I find it mind boggling whichever way I look at it. Yitro is a key parsha, it contains Har Sinai and the momentous giving of the Torah, it lists the famous Ten Commandments. These were, and still are life changing events for us, the Jewish people. They formed us as a nation, deepen our relationship with the Divine and provide us with a framework to guide our lives. What could be more fundamental and important?
And yet the parsha is named after an individual, rather than any of the pivotal events included within it. Who was he? Yitro was the Midyanite father-in-law of Moshe. He was in Midyan whilst the Israelites struggled in Egypt, when they experienced miracles and the exodus from Egypt, the splitting of the sea and the wandering journey to reach Sinai. Having heard of these incredible events he reunites with Moshe, bringing with him Moshe’s wife Tzippora and their two sons.
That this person, specifically an outsider and non-Jew, is given so much reverence, begs the question- why?
I struggled finding an answer that truly resonated with me. One thing that does strike me as a possibility, is the lesson of humility. We are familiar with the famous midrash that Sinai was chosen as the mountain to host the giving of the Torah because it was the most humble of all the mountains. Each mountain boasted that the Torah should be given on them since they were the most beautiful or tallest mountain. The one that was chosen was in fact the humble mountain Sinai, which didn’t partake in this bragging competition. So too, we have so many incredible and awe-inspiring events in this parsha and yet we focus on Yitro, a man who didn’t try to grab the headlines, just a moral person who searched for the truth.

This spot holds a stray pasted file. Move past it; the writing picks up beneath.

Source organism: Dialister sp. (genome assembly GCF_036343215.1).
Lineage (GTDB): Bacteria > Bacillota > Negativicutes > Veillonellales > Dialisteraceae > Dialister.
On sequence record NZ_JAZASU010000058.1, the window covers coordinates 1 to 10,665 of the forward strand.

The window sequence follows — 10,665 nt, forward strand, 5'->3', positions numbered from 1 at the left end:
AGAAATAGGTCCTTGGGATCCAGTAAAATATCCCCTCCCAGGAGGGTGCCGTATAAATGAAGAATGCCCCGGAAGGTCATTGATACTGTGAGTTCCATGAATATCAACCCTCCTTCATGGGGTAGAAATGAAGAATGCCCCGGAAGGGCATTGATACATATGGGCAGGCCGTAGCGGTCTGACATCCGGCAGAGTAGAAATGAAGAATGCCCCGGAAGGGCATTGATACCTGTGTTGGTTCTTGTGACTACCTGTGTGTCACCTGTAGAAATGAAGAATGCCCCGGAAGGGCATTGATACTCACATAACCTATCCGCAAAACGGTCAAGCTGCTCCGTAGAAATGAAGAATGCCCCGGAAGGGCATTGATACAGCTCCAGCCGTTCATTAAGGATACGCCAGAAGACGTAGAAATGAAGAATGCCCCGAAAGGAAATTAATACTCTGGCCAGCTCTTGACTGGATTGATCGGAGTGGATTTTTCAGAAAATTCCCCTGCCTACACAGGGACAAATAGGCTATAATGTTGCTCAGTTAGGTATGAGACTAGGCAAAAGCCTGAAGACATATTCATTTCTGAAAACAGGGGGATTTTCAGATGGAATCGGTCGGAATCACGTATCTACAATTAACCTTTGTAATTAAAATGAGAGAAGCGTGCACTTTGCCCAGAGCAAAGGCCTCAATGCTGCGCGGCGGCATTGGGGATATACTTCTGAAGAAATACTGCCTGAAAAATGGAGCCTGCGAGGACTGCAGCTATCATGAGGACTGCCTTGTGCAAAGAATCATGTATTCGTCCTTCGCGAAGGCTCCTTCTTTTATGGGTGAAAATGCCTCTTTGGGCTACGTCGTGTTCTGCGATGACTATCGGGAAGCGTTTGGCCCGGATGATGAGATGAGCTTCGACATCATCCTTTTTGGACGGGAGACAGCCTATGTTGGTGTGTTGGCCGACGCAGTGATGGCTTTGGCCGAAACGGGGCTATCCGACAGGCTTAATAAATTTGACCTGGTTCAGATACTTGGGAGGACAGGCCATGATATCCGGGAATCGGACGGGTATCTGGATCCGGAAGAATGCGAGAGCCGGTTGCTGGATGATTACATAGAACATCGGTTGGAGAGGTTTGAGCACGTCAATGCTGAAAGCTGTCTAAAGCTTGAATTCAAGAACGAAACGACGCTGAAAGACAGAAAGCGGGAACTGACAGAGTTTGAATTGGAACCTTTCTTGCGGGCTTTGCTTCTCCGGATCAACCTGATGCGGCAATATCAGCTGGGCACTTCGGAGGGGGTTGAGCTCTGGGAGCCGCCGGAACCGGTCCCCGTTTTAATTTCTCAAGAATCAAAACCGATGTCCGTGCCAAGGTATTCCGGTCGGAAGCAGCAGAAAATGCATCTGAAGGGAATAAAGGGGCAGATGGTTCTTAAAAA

Humility continues to shine through once Yitro has greeted Moshe. Realizing that there were improvements to be made, he offered Moshe advice, criticism even, and a model for restructuring the judicial system.
Maybe we would have expected Moshe to nod politely to Yitro, then dismiss his advice. After all what could he possibly know, his father-in-law, an outsider. He hadn’t been a part of their journey, he didn’t know this people like Moshe did, he certainly wasn’t privy to the intimate relationship Moshe had with God. How humbling it is, that Moshe even after reaching the great, lofty heights of engaging face-to-face with God, was ready and able to learn from Yitro.
Dr Shefali Tsabary addresses this in The Conscious Parent. So much of parenting involves our ego. By the very fact that we say, “this is my child,” we enter into ego.” We see our children as an extension of our selves. For a large number of us, “the reason for wanting children was infused with ego.” “Many of us become a parent, at least in part, to fulfil our own longing.”
“To parent children from ego is to live with the unconscious mandate that your way is the right way,” writes Dr Shefali. In contrast, living authentically, suspending our ego, allows us to learn from everyone, including and especially our children.
She recommends viewing our children as “fellow travelers on the journey, changing us as much as we are changing them.” How beautiful is that reframe, and indeed so similar to what Moshe, with his lack of ego, could do with his fellow traveler Yitro. For not only are our children our teachers but our parents and parents-in-law as well.